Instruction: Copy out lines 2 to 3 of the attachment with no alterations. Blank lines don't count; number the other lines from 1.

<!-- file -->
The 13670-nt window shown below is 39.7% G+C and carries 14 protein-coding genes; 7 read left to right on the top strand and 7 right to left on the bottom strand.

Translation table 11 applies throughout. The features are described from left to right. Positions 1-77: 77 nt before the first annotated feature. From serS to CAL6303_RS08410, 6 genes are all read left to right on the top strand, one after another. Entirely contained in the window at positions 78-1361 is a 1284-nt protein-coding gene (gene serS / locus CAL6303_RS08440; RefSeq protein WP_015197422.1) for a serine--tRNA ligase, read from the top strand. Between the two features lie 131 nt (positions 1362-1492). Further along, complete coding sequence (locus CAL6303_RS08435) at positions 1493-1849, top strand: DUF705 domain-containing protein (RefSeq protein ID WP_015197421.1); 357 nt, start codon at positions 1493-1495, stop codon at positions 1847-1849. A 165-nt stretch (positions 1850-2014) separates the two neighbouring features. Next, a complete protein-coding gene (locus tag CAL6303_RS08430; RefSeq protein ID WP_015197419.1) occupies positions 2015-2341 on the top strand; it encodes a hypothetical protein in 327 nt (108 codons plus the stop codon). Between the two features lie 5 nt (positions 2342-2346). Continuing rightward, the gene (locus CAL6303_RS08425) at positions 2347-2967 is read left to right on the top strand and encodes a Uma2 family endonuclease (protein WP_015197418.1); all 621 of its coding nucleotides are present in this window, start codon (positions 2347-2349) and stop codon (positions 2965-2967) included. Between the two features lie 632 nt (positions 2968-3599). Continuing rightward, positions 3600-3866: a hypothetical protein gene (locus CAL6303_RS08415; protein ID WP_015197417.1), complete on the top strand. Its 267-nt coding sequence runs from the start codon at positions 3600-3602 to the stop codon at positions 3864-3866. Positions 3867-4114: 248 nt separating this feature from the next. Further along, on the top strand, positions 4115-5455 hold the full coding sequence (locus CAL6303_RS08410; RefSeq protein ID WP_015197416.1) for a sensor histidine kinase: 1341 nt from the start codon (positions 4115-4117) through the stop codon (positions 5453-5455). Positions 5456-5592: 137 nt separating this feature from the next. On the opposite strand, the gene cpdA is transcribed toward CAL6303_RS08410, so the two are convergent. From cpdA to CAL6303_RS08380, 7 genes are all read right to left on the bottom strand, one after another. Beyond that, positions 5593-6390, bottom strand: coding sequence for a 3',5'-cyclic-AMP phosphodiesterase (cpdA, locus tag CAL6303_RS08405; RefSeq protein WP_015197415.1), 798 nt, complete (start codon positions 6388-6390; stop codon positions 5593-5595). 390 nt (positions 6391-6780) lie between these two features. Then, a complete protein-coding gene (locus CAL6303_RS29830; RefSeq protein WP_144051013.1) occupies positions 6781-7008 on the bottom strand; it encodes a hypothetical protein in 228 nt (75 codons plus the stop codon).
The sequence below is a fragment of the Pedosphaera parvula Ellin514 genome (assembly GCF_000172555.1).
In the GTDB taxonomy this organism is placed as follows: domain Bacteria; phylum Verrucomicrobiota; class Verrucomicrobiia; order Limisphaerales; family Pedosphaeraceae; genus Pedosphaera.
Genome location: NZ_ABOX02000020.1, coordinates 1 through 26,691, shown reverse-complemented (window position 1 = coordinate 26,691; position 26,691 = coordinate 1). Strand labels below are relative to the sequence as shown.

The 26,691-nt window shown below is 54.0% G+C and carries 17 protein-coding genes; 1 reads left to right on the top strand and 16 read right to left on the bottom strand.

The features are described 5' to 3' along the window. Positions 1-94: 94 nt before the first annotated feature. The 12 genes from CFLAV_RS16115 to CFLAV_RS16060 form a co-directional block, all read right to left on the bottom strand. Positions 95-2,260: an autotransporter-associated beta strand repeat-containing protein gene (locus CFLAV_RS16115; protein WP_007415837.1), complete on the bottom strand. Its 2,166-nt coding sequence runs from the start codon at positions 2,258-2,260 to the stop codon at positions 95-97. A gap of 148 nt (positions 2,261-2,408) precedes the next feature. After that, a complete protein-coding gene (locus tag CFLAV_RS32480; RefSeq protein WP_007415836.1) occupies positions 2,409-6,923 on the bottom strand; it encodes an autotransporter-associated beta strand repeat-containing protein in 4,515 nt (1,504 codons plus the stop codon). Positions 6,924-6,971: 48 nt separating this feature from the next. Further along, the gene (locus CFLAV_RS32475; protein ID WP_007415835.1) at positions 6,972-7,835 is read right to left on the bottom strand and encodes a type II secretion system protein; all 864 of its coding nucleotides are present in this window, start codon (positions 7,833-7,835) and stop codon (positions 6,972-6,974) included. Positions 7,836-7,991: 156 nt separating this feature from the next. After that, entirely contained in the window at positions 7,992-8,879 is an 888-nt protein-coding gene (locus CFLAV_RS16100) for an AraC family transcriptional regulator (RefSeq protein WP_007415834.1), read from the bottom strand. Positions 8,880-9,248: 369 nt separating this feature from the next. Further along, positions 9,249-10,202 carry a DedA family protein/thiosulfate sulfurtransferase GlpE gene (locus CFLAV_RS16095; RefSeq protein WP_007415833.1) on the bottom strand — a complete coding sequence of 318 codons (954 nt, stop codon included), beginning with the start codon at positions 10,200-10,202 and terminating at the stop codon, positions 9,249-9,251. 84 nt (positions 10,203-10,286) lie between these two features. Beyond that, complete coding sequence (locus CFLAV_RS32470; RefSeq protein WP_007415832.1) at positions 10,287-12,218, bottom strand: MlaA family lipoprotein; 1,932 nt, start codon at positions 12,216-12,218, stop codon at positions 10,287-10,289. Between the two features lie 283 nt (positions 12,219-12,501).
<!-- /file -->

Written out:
Translation table 11 applies throughout. The features are described from left to right. Positions 1-77: 77 nt before the first annotated feature. From serS to CAL6303_RS08410, 6 genes are all read left to right on the top strand, one after another. Entirely contained in the window at positions 78-1361 is a 1284-nt protein-coding gene (gene serS / locus CAL6303_RS08440; RefSeq protein WP_015197422.1) for a serine--tRNA ligase, read from the top strand. Between the two features lie 131 nt (positions 1362-1492). Further along, complete coding sequence (locus CAL6303_RS08435) at positions 1493-1849, top strand: DUF705 domain-containing protein (RefSeq protein ID WP_015197421.1); 357 nt, start codon at positions 1493-1495, stop codon at positions 1847-1849. A 165-nt stretch (positions 1850-2014) separates the two neighbouring features. Next, a complete protein-coding gene (locus tag CAL6303_RS08430; RefSeq protein ID WP_015197419.1) occupies positions 2015-2341 on the top strand; it encodes a hypothetical protein in 327 nt (108 codons plus the stop codon). Between the two features lie 5 nt (positions 2342-2346). Continuing rightward, the gene (locus CAL6303_RS08425) at positions 2347-2967 is read left to right on the top strand and encodes a Uma2 family endonuclease (protein WP_015197418.1); all 621 of its coding nucleotides are present in this window, start codon (positions 2347-2349) and stop codon (positions 2965-2967) included. Between the two features lie 632 nt (positions 2968-3599). Continuing rightward, positions 3600-3866: a hypothetical protein gene (locus CAL6303_RS08415; protein ID WP_015197417.1), complete on the top strand. Its 267-nt coding sequence runs from the start codon at positions 3600-3602 to the stop codon at positions 3864-3866. Positions 3867-4114: 248 nt separating this feature from the next. Further along, on the top strand, positions 4115-5455 hold the full coding sequence (locus CAL6303_RS08410; RefSeq protein ID WP_015197416.1) for a sensor histidine kinase: 1341 nt from the start codon (positions 4115-4117) through the stop codon (positions 5453-5455). Positions 5456-5592: 137 nt separating this feature from the next. On the opposite strand, the gene cpdA is transcribed toward CAL6303_RS08410, so the two are convergent. From cpdA to CAL6303_RS08380, 7 genes are all read right to left on the bottom strand, one after another. Beyond that, positions 5593-6390, bottom strand: coding sequence for a 3',5'-cyclic-AMP phosphodiesterase (cpdA, locus tag CAL6303_RS08405; RefSeq protein WP_015197415.1), 798 nt, complete (start codon positions 6388-6390; stop codon positions 5593-5595). 390 nt (positions 6391-6780) lie between these two features. Then, a complete protein-coding gene (locus CAL6303_RS29830; RefSeq protein WP_144051013.1) occupies positions 6781-7008 on the bottom strand; it encodes a hypothetical protein in 228 nt (75 codons plus the stop codon).
The sequence below is a fragment of the Pedosphaera parvula Ellin514 genome (assembly GCF_000172555.1).